The use of antidepressants soared in the United States in recent decades with the development of Prozac and other similar drugs. But just how commonly are they used? Very commonly, it turns out, according to the latest federal data.
More than one out of every 10 Americans over the age of 12 — 11 percent — takes an antidepressant, according to a new analysis from federal Centers for Disease Control and Prevention’s National Center for Health Statistics.
Researchers analyzed data collected from 12,637 people who participated in the center’s National Health and Nutrition Examination Surveys, which gets information from about 5,000 Americans of all ages every year.
Antidepressants are the third most-commonly prescribed drug among Americans of all ages, and the most frequently used by Americans ages 18 to 44.
Overall, women are more than twice as likely as males to take an antidepressant, the analysis shows. The biggest users are women ages 40 to 59. Twenty-three percent of women in that age group take one. Among males and females ages 12 to 17, 3.7 percent took an antidepressant, compared with 6.1 percent of those ages 18 to 39, 15.9 percent of those 40 to 59 and 14.5 percent of those 60 and older.
Whites use antidepressants more commonly than anyone else, the surveys show. Fourteen percent of whites take an antidepressant, compared with 4 percent of blacks and 3 percent of Mexican-Americans.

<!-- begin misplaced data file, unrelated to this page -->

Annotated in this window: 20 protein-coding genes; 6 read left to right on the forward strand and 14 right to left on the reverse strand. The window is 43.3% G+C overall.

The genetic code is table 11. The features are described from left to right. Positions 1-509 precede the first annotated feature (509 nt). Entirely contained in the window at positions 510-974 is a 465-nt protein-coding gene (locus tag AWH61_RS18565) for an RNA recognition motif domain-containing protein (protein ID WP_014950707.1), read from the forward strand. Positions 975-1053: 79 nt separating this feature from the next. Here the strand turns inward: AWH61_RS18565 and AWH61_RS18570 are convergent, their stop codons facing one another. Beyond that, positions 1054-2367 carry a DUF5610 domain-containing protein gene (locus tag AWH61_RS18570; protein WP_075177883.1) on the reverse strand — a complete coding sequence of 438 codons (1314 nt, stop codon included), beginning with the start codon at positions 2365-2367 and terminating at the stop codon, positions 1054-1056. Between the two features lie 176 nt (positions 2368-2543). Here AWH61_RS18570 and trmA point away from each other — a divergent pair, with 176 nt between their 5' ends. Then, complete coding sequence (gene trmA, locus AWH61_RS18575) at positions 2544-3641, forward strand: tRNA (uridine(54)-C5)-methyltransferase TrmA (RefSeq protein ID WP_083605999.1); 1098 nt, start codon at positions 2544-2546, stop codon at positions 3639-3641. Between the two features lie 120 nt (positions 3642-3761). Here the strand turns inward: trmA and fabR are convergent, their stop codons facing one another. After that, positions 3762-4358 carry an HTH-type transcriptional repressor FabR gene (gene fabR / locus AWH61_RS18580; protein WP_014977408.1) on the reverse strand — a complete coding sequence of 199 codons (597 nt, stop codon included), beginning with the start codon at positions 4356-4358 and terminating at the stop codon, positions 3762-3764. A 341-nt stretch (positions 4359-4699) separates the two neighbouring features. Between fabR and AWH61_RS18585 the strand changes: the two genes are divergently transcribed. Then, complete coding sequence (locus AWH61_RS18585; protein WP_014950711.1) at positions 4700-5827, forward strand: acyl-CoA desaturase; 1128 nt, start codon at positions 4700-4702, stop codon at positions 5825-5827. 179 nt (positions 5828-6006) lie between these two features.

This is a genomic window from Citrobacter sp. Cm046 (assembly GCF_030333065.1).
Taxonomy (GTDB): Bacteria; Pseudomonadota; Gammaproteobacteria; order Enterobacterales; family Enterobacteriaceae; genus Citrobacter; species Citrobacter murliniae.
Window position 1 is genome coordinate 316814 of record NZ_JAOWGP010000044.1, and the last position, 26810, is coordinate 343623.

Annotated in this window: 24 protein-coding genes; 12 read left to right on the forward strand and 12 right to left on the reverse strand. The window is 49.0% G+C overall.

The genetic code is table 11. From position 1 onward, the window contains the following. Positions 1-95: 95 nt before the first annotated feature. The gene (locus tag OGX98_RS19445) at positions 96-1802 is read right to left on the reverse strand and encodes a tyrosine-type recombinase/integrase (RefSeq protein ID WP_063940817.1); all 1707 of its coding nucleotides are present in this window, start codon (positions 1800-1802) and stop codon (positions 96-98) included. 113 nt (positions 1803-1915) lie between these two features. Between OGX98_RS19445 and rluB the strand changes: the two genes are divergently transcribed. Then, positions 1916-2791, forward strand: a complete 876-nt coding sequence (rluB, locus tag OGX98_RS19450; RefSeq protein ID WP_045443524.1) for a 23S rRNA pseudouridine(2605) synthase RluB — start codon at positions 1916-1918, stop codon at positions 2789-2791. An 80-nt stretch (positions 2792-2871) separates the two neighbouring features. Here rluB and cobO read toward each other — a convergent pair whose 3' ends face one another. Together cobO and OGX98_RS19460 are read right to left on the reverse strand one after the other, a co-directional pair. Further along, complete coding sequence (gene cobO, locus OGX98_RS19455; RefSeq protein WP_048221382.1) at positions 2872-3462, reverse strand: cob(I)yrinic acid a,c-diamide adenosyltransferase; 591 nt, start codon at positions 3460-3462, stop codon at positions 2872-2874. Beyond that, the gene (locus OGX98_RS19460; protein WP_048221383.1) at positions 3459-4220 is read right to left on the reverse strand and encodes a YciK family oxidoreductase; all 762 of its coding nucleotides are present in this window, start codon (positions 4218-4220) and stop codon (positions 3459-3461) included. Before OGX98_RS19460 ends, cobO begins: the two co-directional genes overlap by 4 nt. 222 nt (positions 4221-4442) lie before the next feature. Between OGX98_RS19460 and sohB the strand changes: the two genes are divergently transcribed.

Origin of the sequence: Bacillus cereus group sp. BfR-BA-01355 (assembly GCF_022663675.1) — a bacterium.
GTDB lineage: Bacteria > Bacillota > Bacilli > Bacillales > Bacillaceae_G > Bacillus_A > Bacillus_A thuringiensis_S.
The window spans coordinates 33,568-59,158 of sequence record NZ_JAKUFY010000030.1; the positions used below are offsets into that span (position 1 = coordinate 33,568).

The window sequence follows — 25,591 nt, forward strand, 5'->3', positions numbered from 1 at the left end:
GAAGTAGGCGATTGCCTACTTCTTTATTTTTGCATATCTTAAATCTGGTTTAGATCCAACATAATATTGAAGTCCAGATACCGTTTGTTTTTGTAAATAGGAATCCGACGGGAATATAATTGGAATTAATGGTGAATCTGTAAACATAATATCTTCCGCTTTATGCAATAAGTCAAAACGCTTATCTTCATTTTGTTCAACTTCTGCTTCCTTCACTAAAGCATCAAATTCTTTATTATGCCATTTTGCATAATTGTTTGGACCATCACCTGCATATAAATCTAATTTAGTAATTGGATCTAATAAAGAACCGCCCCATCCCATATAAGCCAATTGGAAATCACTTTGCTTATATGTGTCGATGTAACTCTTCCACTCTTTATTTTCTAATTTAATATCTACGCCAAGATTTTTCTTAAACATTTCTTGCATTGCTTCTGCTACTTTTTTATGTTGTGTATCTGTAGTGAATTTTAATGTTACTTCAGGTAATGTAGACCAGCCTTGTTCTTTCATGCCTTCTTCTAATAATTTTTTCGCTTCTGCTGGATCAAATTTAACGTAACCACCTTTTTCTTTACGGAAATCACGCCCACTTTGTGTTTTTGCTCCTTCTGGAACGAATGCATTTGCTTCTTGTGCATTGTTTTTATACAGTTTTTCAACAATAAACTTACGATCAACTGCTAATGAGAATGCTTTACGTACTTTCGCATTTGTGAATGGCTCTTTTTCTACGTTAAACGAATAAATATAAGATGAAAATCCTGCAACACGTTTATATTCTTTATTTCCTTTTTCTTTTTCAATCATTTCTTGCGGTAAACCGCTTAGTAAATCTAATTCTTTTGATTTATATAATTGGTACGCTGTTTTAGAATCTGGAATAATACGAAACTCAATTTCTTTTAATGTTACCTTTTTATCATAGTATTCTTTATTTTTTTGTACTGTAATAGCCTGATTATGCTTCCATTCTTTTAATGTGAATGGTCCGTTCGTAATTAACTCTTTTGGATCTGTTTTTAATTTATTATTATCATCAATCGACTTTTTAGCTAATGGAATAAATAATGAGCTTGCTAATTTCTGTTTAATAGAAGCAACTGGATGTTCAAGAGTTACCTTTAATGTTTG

About 14 percent of Americans who take an antidepressant have been doing so for at least 10 years, the surveys showed. More than 60 percent have been taking it for more than two years.
About 8 percent of Americans over age 12 with no current depression symptoms take the drugs for other reasons, according to the surveys. And less than one-third of Americans taking one antidepressant and less than half of those taking multiple antidepressants had seen a “mental health professional” in the previous year.
Norman Sussman, a psychiatrist at New York University, said it was a concern that many people are apparently getting their antidepressants prescribed by doctors who were not psychiatrists.
“It raises the use to a public health level. The fact that non-psychiatrists are not as well-informed about some of the risks and limitations of these drugs is of concern,” Sussman said.